Since most number one receivers get lots of looks, they usually comprise the No. 1 and No. 2 slots on your fantasy squad. After the first 10-15 receivers go, who should your No. 2 be?
If you're half lucky, half crazy, you took two receivers in your top three picks. Otherwise, you're like the rest of us and ready to grab another solid receiver who will put up points consistently.
Last year, as Arizona's No. 2 receiver, Anquan Boldin put up 11 TD's in 12 games. He would be a legitimate No. 1 on your team, so he's not included in this list.
Terrell Owens caught 10 or more touchdowns each year in Dallas. This bodes well for Williams, as he takes over Owens' number one spot.
Williams has underachieved in his career thus far, but so has just about everyone that puts on a Detroit Lions uniform in the first round (see Joey Harrington, Mike Williams, Charles Rogers).
In 2006, when Jon Kitna was slinging passes and Williams didn't have Calvin Johnson across from him, Williams caught 82 balls for 1310 yards and 7 TDs.
Expect numbers like those again, as Williams has Tony Romo throwing to him now, and is the clear-cut number one receiver on the team. Jason Whitten will see his share of touches, but Williams will lead Dallas receivers in every category.
Ochocinco returns to form this season with the departure of T.J. Houshmandzadeh. Last year, Ochocinco was injured for several games, and had the displeasure of Ryan Fitzpatrick being his starting quarterback.
Ochocinco had his worst season since becoming a full-time starter in every statistical category. If Carson Palmer can stay healthy and Andre Smith can protect him right away, Ochocinco's stock will rise again.
Laveraneus Coles will not threaten Ochocinco for the go-to spot, so don't worry about that. Ochocinco has tweeted his dedication to the sport again, and would love nothing more than to come back and prove everyone wrong.
Now only if trash talking and tweets were counted for points...
Jackson finally produced last year, catching 7 TDs out of only 59 passes. He averaged over 18 yards per catch, amassing 1098 yards.
At 6'5", he becomes a great target in the red zone, and will challenge Antonio Gates for touches. With such a high YAC average, it shows that Jackson is Phillip Rivers' main target when looking deep.
Rivers' success last year will give Norv Turner more confidence in the passing game overall, so more passing plays will be called early on.
Holmes showed his worth in the Super Bowl, taking home MVP honors. Ben Roethlisberger knows Holmes can make the catch when needed.
The only problem with this pick is that Pittsburgh has always been a run-first team. Their receivers are never great producers in PPR leagues, but have decent value in touchdown-only leagues.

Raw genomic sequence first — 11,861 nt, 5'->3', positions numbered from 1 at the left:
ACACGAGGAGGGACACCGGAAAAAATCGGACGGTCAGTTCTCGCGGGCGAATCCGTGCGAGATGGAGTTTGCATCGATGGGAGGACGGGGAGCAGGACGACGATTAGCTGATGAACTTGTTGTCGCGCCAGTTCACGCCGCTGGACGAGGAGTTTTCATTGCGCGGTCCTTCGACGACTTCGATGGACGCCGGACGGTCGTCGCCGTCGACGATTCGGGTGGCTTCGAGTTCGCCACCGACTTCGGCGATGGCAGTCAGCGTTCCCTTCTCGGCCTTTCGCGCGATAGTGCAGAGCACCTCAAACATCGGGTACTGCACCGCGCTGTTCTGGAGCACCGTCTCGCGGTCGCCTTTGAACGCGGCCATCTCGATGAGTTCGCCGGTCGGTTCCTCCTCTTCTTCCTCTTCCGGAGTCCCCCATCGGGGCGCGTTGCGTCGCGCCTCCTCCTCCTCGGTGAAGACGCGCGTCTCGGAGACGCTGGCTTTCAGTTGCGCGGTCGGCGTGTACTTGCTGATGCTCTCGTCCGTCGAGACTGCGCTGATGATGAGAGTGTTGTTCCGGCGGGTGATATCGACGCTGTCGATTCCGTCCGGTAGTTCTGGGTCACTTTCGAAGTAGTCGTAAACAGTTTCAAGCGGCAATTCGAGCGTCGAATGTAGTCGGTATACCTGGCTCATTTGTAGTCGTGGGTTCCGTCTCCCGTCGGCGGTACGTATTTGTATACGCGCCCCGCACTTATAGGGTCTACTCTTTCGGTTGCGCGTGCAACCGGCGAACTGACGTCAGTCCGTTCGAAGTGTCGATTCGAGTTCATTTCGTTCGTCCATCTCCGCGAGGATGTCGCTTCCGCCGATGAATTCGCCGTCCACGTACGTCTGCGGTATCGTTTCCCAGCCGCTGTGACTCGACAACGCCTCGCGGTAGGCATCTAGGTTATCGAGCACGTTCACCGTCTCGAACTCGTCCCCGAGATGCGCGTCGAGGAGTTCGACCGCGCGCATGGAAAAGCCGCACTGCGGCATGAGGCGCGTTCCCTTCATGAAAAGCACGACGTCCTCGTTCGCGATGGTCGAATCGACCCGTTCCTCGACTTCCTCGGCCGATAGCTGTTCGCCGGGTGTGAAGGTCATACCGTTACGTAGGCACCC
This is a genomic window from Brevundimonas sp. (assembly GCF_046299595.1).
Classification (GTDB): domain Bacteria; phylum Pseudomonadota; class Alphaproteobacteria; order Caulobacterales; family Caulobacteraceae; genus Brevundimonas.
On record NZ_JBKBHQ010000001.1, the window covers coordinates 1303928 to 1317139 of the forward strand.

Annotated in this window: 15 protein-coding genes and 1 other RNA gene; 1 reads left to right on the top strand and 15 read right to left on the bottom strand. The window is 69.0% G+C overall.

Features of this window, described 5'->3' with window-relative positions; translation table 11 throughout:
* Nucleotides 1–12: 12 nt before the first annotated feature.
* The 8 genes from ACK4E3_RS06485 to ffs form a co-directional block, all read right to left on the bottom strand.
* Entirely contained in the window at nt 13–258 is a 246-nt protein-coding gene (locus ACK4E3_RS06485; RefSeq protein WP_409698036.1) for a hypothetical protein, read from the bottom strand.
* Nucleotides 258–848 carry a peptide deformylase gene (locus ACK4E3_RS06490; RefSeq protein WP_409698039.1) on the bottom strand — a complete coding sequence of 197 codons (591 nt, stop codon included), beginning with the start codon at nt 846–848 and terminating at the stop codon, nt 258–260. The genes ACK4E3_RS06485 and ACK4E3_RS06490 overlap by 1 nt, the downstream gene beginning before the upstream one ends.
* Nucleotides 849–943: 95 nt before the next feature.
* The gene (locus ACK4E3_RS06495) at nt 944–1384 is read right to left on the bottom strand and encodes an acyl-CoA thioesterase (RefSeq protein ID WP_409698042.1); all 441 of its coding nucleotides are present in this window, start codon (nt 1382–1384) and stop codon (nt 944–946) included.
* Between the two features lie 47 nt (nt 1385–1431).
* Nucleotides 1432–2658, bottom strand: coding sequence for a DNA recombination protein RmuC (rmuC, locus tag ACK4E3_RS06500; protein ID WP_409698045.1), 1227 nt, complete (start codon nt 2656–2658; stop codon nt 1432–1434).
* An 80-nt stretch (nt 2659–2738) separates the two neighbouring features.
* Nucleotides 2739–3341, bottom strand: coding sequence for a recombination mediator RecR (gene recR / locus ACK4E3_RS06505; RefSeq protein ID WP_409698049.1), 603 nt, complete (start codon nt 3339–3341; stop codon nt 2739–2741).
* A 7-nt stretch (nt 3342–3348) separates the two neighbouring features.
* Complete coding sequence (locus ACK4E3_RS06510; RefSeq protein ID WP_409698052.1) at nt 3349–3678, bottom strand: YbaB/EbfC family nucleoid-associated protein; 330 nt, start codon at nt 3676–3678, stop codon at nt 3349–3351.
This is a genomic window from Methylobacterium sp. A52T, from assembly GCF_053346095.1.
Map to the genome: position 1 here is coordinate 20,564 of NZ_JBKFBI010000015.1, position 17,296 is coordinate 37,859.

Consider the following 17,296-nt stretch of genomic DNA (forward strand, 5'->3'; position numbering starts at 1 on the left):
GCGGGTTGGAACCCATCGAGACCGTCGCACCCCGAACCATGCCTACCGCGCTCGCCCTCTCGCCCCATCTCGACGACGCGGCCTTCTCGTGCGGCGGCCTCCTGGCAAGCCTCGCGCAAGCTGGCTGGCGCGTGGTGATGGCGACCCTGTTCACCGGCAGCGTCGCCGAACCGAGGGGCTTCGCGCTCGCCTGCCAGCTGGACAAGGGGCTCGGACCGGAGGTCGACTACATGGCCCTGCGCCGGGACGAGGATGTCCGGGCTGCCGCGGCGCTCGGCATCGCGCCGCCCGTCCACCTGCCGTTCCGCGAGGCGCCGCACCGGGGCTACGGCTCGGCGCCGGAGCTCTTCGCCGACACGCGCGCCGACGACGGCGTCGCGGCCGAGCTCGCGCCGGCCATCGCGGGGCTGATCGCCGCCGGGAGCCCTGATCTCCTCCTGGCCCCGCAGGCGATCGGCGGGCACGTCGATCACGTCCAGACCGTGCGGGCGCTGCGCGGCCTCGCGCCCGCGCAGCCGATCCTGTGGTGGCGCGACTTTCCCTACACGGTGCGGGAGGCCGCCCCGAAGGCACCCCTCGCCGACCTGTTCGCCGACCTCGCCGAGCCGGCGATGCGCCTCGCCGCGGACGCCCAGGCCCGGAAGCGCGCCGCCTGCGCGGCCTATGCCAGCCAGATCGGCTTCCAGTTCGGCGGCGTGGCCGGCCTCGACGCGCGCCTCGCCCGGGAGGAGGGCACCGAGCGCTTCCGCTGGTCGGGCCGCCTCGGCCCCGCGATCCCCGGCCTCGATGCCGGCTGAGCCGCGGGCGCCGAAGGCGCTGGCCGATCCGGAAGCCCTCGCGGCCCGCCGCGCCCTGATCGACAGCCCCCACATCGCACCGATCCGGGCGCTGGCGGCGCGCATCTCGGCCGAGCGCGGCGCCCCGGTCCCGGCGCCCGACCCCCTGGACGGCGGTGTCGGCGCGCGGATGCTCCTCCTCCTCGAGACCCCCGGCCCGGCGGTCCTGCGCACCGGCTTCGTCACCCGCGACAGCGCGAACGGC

With Limas Sweed stepping up in the pre-season, Holmes shouldn't be double-teamed at all, as three-receiver sets are now an option for Pittsburgh.
Even though the picture is wrong, Housh will still produce like he did in Cincy. Never starting all 16 games, Housh had 73+ catches in each of the past five years (including 112 in 2007).
Housh also suffered from having Ryan Fitzpatrick at QB, and will benefit with a healthy Matt Hasselbeck.
At 6'2" tall, Housh will usually be Hasselbeck's largest receiver (other than TE John Carlson) on the field, and will provide a crutch when other smaller receivers are covered.
The following receivers are boom-or-bust picks. Each has had big seasons in the past, but has reasons that won't happen this year.
Antonio Bryant, Tampa Bay
Bryant suffered a torn meniscus and missed the whole preseason. He's supposed to be ready for the first game, but who knows how his knee will hold up. On top of that, he no longer has Jeff Garcia throwing the ball. Byron Leftwich won't make it the whole season, and Josh Freeman is a rookie so neither are fantasy owners' dreams.
Brandon Marshall, Denver
Marshall was a headcase this offseason and some are calling him "Baby T.O." He was suspended by his coach, forcing him to miss time which could be used to bond with new QB Kyle Orton. Orton does not match up to Jay Cutler in any way, so don't expect any Denver receiver to match last year's numbers.
Bernard Berrian, Minnesota
Minnesota is clearly a run-first team, even with Brett Favre at QB. Adrian Peterson will continue to dominate the offense, but the team has to pass at some point. When they do pass, Berrian will be the number one target. His targets and catches should go up with Favre under center, but in the end, Favre doesn't call the plays. Running will still dominate in Minnesota.
Terrell Owens, Buffalo
T.O. injured his toe and missed some time this preseason. On top of that, he has one of the most inconsistent starting quarterbacks in the NFL in Trent Edwards. Edwards has potential, but has been wild and injury-prone in the past. With a suspect quarterback, and fighting the elements in the winter, Owens' stats figure to drop this year.
Braylon Edwards, Cleveland
Edwards has been a disappointment in all but one year of his career. Entering a contract year, you may expect good numbers from him. However, he has led the league in dropped passes the past two years, so expect some missed opportunities.